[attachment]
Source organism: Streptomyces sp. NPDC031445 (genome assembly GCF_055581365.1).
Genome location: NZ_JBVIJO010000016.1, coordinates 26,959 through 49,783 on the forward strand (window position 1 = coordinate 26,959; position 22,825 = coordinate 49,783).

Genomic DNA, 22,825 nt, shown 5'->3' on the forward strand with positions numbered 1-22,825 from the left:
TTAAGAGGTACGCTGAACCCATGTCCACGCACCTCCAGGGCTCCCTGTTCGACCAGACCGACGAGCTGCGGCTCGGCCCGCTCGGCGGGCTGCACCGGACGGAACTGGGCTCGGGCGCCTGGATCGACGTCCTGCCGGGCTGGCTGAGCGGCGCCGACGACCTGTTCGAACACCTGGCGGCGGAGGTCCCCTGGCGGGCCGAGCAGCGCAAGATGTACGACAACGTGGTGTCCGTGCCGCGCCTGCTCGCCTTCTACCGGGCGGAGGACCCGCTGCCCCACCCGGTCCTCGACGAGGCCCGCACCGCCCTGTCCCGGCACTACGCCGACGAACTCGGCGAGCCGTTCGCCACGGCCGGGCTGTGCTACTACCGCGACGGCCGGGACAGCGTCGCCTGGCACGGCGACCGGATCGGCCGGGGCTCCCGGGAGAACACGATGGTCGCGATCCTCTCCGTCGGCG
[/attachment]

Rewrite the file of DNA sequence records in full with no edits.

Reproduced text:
Source organism: Streptomyces sp. NPDC031445 (genome assembly GCF_055581365.1).
Genome location: NZ_JBVIJO010000016.1, coordinates 26,959 through 49,783 on the forward strand (window position 1 = coordinate 26,959; position 22,825 = coordinate 49,783).

Genomic DNA, 22,825 nt, shown 5'->3' on the forward strand with positions numbered 1-22,825 from the left:
TTAAGAGGTACGCTGAACCCATGTCCACGCACCTCCAGGGCTCCCTGTTCGACCAGACCGACGAGCTGCGGCTCGGCCCGCTCGGCGGGCTGCACCGGACGGAACTGGGCTCGGGCGCCTGGATCGACGTCCTGCCGGGCTGGCTGAGCGGCGCCGACGACCTGTTCGAACACCTGGCGGCGGAGGTCCCCTGGCGGGCCGAGCAGCGCAAGATGTACGACAACGTGGTGTCCGTGCCGCGCCTGCTCGCCTTCTACCGGGCGGAGGACCCGCTGCCCCACCCGGTCCTCGACGAGGCCCGCACCGCCCTGTCCCGGCACTACGCCGACGAACTCGGCGAGCCGTTCGCCACGGCCGGGCTGTGCTACTACCGCGACGGCCGGGACAGCGTCGCCTGGCACGGCGACCGGATCGGCCGGGGCTCCCGGGAGAACACGATGGTCGCGATCCTCTCCGTCGGCG